Prison is punishment, but how far should that punishment go? Should prisoners
expect certain rights and accommodations? Shouldn’t they be treated
like human beings? Katherine Anderson (now Newcomb) may have wondered
this as she served 17 months at Coffee Creek Correctional Facility in
Oregon, the state’s only women’s prison. Anderson nearly died
of congestive heart failure as her pleas for medical help went unheeded.
Shortly after entering the prison in 2007, Anderson started feeling unwell;
she had a lump in her stomach and suffered from stomach issues, including
nausea and diarrhea. The symptoms worsened over the following weeks. She
had bouts of dizziness, blurred vision, fatigue, trouble breathing, and
so on. She was suffering from bacterial endocarditis, but the medical
staff at Coffee Creek failed to diagnose it. Instead, nurses told her
she had the flu or that the symptoms were not something she should worry
about. One nurse suggested she was going through menopause (Anderson was
about 30 years old at the time).
On October 27, 2007, Anderson was sent to the emergency room at Legacy
Meridian Park Medical Center, where doctors discovered a strep enterococcus
and damage to some heart valves. They kept her in the hospital for four
days, pumping her full of antibiotics to destroy the bacteria that was
eating away at her heart valve. She was to remain on the antibiotics for
six weeks. Once she returned to Coffee Creek’s infirmary, however,
her condition worsened, but once again medical staff wrote off the symptoms
as minor inconveniences.
Anderson believed she would die if left in the prison. She started writing
to lawyers and trying to get someone in the outside world to help. Finally
around Christmas of 2007, Anderson was able to talk two nurses into sending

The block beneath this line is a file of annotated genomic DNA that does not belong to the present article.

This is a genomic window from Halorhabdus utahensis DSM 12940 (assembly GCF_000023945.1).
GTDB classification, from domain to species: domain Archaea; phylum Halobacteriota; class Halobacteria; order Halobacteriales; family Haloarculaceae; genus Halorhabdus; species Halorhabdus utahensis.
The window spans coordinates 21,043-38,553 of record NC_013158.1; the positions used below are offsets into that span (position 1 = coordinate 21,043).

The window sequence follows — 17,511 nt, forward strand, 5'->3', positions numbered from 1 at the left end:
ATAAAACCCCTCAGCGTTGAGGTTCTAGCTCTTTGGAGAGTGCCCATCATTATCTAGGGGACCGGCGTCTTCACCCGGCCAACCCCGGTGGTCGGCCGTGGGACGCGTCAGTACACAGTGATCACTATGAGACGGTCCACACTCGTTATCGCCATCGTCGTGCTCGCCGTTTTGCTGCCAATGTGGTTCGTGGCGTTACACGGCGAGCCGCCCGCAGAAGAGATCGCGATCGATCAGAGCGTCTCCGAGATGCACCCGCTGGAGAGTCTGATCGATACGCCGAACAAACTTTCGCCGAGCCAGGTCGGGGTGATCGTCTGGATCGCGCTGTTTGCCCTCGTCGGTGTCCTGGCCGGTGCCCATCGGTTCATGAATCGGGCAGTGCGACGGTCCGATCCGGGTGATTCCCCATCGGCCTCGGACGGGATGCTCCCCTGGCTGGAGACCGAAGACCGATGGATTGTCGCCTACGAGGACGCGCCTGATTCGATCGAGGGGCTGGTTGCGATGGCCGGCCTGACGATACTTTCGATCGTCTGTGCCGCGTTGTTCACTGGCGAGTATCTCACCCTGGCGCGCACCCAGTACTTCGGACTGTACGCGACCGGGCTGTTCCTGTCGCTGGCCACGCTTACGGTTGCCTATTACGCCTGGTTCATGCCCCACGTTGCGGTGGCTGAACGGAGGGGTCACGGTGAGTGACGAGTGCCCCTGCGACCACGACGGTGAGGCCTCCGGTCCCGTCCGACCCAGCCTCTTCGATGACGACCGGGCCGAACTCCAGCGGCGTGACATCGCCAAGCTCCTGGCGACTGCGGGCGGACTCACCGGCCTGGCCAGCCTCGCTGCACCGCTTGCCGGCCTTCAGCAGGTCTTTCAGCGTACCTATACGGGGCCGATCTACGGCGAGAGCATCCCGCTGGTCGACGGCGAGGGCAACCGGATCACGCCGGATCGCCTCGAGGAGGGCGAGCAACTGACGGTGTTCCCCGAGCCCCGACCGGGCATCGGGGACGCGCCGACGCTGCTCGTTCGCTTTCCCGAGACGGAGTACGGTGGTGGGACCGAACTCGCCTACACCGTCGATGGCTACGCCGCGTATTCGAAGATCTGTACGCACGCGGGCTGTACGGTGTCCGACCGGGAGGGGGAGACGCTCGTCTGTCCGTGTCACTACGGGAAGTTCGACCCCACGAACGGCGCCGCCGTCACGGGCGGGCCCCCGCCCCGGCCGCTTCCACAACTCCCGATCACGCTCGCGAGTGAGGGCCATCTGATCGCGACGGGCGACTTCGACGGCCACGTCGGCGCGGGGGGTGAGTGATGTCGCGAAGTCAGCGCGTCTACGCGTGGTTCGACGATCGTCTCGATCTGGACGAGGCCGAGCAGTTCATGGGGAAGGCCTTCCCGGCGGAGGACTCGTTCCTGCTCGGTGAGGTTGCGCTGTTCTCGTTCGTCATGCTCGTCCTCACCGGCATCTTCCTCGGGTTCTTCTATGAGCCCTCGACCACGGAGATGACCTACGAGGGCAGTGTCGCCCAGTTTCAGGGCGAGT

her to the hospital. It’s a good thing she did, because doctors
discovered her heart was dangerously enlarged. In other words, she was
in congestive heart failure and had been for quite a few weeks. Days later
she underwent emergency surgery. She had to have her aortic valve replaced,
among other procedures.
Hospital bills for the emergency care Anderson required reached about $130,000.
This comes from taxpayers. If medical staff at Coffee Creek had correctly
diagnosed the condition or perhaps just taken Anderson’s concerns
seriously enough to send her to the hospital, the costs would have been
much less. Anderson could have been cured by about $100 woth of antibiotics,
and she’d still have her own, undamaged heart valves.
Anderson is now out of prison. She has filed a federal civil rights lawsuit
and is seeking $2.5 million in damages.
I feel outraged for Anderson as a human being, but I am also outraged as
a taxpayer. I am not outraged by the $130,000 in emergency costs; rather,
I am outraged that we as taxpayers pay the salaries of the medical staff
at the prison, and they seemingly are not doing their jobs or even know
how to do them. A little compassion goes a long way in medicine, and maybe
the staff at Coffee Creek has forgotten that.